Another high-profile Twitter account was seized by hackers on Tuesday when  a fake tweet claiming there had been explosions in the White House was sent out on the Associated Press account. The cyber attack, which wrested control of AP's Twitter account, was immediately refuted by another AP account as bogus—but not before the Dow dropped 100 points following the troubling tweet.

It begs the question: why doesn't Twitter have two-step verification? All this could go away forever. This isn't the first major Twitter account to be hacked, but it's certainly the biggest (to date). When a respected news organization sends out such terrifying news, the repercussions are felt far and wide. And with so many recent incidents of hacked Twitter accounts, you start to wonder if the accounts can be trusted at all—or Twitter as a whole. The service has become one of the largest platforms for thoughtful conversations and breaking news, but there's an obvious issue of security.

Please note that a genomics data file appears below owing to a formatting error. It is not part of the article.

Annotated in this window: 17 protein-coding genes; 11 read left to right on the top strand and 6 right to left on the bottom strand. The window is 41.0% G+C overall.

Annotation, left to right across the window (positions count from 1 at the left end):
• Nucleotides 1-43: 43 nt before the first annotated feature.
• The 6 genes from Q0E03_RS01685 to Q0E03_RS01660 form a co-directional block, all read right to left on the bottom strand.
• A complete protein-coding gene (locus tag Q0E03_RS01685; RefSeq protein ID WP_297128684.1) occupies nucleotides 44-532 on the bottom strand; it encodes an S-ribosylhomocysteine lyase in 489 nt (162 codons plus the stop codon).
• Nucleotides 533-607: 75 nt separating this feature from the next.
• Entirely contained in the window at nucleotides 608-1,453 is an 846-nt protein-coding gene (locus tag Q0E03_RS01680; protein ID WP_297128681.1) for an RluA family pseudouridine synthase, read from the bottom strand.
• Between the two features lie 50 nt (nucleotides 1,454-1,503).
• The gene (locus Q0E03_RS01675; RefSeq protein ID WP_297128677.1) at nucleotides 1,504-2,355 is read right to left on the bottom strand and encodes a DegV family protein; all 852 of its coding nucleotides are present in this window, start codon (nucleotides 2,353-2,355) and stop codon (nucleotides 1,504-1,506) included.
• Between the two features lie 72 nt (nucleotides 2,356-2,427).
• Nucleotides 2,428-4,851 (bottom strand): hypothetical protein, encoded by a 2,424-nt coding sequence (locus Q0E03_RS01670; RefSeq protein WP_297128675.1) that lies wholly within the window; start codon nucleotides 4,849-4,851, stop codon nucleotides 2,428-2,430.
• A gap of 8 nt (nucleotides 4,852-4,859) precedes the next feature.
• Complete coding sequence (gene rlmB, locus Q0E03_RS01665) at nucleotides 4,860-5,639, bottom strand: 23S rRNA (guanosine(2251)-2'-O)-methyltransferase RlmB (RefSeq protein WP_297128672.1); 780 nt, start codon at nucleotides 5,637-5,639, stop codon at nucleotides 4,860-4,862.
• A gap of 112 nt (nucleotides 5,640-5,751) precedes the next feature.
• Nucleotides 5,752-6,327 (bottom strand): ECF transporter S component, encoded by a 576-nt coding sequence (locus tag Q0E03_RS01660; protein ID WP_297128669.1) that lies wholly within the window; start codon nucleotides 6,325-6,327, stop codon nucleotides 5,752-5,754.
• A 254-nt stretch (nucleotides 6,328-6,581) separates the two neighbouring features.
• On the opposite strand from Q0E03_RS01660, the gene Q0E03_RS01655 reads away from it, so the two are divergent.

Plenty of big services from Google, Facebook and Microsoft have already adopted two-factor authentication, so why not Twitter? After so many high-profile attacks, surely the company has to be working on implementing the heightened security measure. It hasn't said either way. The Doe tumbling so quickly just how fast Twitter news travels—luckily things recovered in a matter of seconds.

The White House wasn't bombed, and the President hasn't been injured. But thanks to some nefarious individuals—the Syrian Electronic Army has claimed responsibility for today's hack—the world briefly thought something very terrible had happened, all because of one simple sentence on the Internet.